Blogging, however, can be useful and enjoyable if done ethically and prudently.

“Bubble Kids” and Dilemmas of Accountability

PDK has an article entitled “Rationing Education In an Era of Accountability” in this month’s edition, which discusses two dilemmas of high-stakes testing and accountability:

Dilemma 1: Data can be used to improve student achievement, but they can also be used to target some students at the expense of others.

Dilemma 2: It is unfair to hold schools accountable for new students or for subgroups that are too small to yield statistically reliable estimates of a school’s effectiveness; however, the consequence of excluding some students may be to deny them access to scarce educational resources.

Jennifer Booher-Jennings illustrates at length how a sharp focus on getting more students to meet standard leads schools to ignore both students who will certainly pass the test, and those who are very unlikely to pass. Instead, schools are focusing all of their energy on the “bubble kids,” students who are on the verge of passing. Because efforts directed at “bubble kids” have the highest payoff in pass rates, schools are ignoring the value in helping low-achieving students make progress as well as helping above-standard students strive for even greater heights. In many schools, Booher-Jennings says, students of color and students in special education don’t even have a chance to become “bubble kids,” because there aren’t enough of them to count for AYP.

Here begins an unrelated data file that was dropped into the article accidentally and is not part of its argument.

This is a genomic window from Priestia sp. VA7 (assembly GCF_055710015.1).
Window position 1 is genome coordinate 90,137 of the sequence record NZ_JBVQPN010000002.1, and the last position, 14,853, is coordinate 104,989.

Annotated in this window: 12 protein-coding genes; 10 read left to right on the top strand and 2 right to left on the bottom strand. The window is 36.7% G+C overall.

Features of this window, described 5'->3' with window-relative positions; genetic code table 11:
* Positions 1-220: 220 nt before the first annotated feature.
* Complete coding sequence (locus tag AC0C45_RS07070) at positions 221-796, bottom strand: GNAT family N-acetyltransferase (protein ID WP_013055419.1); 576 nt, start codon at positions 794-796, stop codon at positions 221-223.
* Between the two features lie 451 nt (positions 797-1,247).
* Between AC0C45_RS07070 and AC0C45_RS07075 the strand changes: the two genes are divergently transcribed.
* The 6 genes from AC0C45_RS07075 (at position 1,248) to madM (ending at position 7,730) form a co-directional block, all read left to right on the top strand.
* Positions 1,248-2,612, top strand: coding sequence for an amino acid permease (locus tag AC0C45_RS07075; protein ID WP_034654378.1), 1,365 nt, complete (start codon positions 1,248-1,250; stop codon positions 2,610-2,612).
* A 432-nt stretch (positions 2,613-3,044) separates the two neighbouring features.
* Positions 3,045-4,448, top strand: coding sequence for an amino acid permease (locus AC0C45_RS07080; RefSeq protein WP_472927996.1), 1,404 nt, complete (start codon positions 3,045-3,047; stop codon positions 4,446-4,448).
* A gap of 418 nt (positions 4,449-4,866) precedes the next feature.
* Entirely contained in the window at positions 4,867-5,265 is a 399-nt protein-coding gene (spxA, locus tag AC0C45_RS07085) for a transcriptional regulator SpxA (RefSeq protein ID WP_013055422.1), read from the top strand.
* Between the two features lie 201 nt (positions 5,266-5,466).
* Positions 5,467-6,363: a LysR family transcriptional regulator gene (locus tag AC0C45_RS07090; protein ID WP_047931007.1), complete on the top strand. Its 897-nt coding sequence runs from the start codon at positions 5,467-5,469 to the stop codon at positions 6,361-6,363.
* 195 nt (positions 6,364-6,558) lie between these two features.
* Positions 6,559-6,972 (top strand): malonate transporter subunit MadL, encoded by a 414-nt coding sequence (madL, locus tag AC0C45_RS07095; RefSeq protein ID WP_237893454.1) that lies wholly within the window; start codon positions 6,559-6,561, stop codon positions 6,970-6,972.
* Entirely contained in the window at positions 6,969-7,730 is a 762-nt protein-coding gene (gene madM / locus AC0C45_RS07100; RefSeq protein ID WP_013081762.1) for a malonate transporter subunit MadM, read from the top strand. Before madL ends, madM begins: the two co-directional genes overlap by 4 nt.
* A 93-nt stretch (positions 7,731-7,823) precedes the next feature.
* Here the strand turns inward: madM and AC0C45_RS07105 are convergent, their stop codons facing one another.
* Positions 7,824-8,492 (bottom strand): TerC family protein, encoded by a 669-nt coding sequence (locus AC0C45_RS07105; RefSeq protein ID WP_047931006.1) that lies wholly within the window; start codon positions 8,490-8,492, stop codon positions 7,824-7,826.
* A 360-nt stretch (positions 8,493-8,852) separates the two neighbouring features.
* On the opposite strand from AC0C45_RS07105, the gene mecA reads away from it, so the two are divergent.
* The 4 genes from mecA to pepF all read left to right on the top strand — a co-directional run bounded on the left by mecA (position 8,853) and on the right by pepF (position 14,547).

There appears to be no accountability system for this type of discriminatory behavior. If schools raise their test scores, they are praised, with little inquiry into the side-effects of those score gains. In fact, high-achieving students could lose ground, and low-achieving students could learn nothing at all, and the school would still be praised for its gains as long as more bubble kids met standard.

Conversely, there is a third dilemma introduced if we focus on average scores instead of pass rates: Schools may choose to focus on further raising the achievement of high-achieving students, since taking a student from an 85 to a 95 may be easier than taking a student from a 25 to a 35. Susan Roberta Katz illutrates the consequences of this approach, popular before NCLB, in “Teaching in Tensions: Latino Immigrant Youth, Their Teachers, and the Structures of Schooling.”

What is missing from this discussion is ethics. What is the mission of the school, and how can it be pursued with integrity? How does a focus on test scores interfere with our ability to ethically and equitably serve all students? Why are administrators pressured to raise scores, regardless of how this pressure affects students?